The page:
Set Sail in Style: The Ultimate Guide to Disney Cruise Staterooms

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Mickey and Minnie in front of the Disney Wish, one of the best cruises for kids

Suppose you’re considering a Disney Cruise for your next family vacation. In that case, you’ve probably clicked around a bit on Disney Cruise Line’s website to find the perfect ship and route that aligns with when you want to go on the ultimate Disney vacation.

Perhaps you’ve made it to stateroom selection, and now you’re stuck. What to choose? Choices can be intimidating and confusing, especially when you’re making decisions about high-dollar vacations, and yes, Disney Cruises are among the most expensive cruise vacations out there. How do you decide what’s the best stateroom – or staterooms – for your travel party? Do you go cheap and put the savings into another part of your vacation, or do you play that YOLO card and splurge on the most expensive?

Only you can decide how much money you’re willing to part with, but hopefully, I can make the decision-making process a little easier by breaking down the different Disney Cruise staterooms.

I’ve sailed on four of the five Disney Cruise Line vessels: The Disney Magic, the Disney Wonder, the Disney Dream, and the new Disney Wish. My family is booked on the Disney Fantasy for spring break 2024, bringing us to what’s known in Disney Cruise Line circles as a Grand Slam.

We’ve booked a variety of cabins, from the least expensive inside stateroom to a concierge 1-bedroom suite. I prefer concierge – because of course I do – but our budget doesn’t allow us to drop that kind of money every time we go on a cruise. I’ve found something to love about all the Disney Cruise Line staterooms we’ve stayed in, so let’s take a dive into the different room types.

About the 10 Different Categories of Staterooms

Disney uses numeric categories to classify their staterooms. It can be confusing for newbies who read cruise stateroom reviews to try and decipher what “Category 1A or Category 7 means. I’ll provide a brief key below for reference:

  • 1A – Royal Suite
  • 1B – Concierge 2-bedroom Suite With Verandah
  • 2A or 2B (there’s some variation between ships) – Concierge 1-Bedroom Suite With Verandah
  • 3A – Concierge Family Oceanview Stateroom With Verandah
  • 4 – Deluxe Family Oceanview Stateroom with Verandah
  • 5 – Deluxe Oceanview Stateroom With Verandah
  • 6 – Deluxe Oceanview Stateroom With Verandah (Undersized, Obstructed View, or White Wall)
  • 7 – Deluxe Oceanview Stateroom With Navigator’s Verandah
  • 8- Deluxe Family Oceanview Stateroom
  • 9 – Deluxe Oceanview Stateroom
  • 10 – Deluxe Inside Stateroom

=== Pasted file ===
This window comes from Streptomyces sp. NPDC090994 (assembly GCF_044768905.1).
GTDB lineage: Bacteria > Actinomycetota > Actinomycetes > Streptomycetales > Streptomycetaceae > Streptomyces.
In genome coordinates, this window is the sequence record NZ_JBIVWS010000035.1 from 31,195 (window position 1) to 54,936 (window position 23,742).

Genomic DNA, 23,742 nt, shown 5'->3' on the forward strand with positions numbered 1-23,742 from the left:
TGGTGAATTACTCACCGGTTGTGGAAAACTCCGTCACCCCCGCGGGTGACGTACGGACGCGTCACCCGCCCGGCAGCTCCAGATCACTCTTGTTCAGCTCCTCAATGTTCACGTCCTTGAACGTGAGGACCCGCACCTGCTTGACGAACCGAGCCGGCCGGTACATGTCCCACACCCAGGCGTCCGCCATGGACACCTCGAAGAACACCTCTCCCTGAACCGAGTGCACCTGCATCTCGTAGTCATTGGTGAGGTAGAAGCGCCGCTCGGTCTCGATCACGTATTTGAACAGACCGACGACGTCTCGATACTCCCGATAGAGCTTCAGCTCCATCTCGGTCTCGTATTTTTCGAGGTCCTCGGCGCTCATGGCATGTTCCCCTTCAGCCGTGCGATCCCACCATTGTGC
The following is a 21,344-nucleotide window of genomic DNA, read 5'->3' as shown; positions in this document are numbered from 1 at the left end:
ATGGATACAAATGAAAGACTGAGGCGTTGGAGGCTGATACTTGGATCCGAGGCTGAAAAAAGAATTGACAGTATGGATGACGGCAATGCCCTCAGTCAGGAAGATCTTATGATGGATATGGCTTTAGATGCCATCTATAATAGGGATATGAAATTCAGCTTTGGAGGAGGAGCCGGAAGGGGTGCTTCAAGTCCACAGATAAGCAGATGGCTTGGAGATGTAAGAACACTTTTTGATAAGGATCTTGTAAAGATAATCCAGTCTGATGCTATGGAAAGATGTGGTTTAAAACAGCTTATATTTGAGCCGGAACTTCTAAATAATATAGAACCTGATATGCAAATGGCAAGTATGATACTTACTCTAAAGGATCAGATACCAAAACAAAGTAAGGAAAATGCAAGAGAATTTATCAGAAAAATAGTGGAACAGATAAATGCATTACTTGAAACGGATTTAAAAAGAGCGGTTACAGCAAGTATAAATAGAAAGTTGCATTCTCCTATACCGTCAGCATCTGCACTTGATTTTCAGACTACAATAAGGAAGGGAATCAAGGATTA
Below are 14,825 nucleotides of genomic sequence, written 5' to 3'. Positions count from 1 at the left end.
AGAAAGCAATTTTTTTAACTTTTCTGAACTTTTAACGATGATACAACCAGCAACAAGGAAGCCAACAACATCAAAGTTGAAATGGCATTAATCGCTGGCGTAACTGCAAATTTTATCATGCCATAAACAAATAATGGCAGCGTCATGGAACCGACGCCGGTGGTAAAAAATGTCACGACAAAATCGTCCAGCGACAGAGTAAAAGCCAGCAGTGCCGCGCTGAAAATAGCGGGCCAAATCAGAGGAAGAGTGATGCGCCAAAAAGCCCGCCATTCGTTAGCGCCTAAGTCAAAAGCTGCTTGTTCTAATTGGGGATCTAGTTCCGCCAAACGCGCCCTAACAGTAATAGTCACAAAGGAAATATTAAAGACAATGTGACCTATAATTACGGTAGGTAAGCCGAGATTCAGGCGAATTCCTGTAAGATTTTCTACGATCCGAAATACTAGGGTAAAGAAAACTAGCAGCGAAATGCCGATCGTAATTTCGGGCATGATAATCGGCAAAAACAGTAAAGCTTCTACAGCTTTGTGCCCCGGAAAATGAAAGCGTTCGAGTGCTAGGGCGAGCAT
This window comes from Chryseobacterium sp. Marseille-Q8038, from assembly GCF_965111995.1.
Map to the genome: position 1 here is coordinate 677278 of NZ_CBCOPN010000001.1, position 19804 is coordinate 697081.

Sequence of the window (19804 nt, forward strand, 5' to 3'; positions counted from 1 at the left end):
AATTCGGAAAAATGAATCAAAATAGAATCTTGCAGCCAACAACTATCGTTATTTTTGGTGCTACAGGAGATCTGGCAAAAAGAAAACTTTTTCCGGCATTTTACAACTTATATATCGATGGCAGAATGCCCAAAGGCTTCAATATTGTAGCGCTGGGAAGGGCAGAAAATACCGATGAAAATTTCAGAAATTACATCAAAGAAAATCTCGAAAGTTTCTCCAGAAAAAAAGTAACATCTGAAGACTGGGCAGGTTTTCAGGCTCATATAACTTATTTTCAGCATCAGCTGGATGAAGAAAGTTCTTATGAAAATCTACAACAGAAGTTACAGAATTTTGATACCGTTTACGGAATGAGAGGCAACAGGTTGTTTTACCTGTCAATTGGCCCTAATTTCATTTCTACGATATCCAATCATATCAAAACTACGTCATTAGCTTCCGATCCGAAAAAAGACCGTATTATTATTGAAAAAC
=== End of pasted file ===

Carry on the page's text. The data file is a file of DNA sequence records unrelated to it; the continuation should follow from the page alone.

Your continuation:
• 11 – Standard Inside Staterooms

Essentially, the lower the category number, the more expensive the stateroom. When you’re on the Disney Cruise website browsing rooms, you’ll see the square footage listed, which includes the bathroom space as well as the verandah.

Concierge Rooms

Concierge rooms are not only nicer, more spacious rooms with more amenities but there are also extended services that go along with the extra room. Concierge services include shoreside services, such as assistance with booking shore excursions and onboard activities. Concierge guests also get an early booking window to get their first pick of activities and coveted extras like cabanas at Castaway Cay.

Concierge guests also get access to the ship’s Concierge Lounge. Lounge perks include private sundecks, near round-the-clock access to nibbles, bottled sodas, bottled water, juices, and specialty coffees, and an open bar in the evenings.

Disney Cruise Rooms - Boy at snack buffet concierge lounge Disney Dream.
In addition to more spacious staterooms, Concierge guests have access to a lounge with snacks and other perks. Photo credit: Jill Robbins.

Concierge Royal Suite

Each ship has at least one Royal Suite. These luxe accommodations sleep six and have separate living areas and dining areas, and private hot tubs. The newest Royal Suites on the Disney Wish are Sleeping Beauty-themed. If you want the highest of high-end and are prepared to pay the price, these suites are the ultimate experience on board a Disney Cruise.

I recommend booking with a travel agent who can help you navigate the availability of these suites. Since they’re in limited numbers, they tend to book up fast, so if you’ve got your heart set on staying in a Royal Suite, a travel agent has a better view of availability across the fleet.

One and Two-Bedroom Suites

These suites offer space to spread out at a more affordable price than the Royal Suite, although affordable is a relative term when it comes to concierge staterooms.

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My family and I stayed in a one-bedroom suite on the Disney Dream, and we enjoyed the extra space and privacy. The king-sized bed had pocket doors that separated our sleeping space from the rest of the room, and we had two full baths, one with an oversized bathtub. Our kids slept on a pullout couch and a Murphy bed in the living room.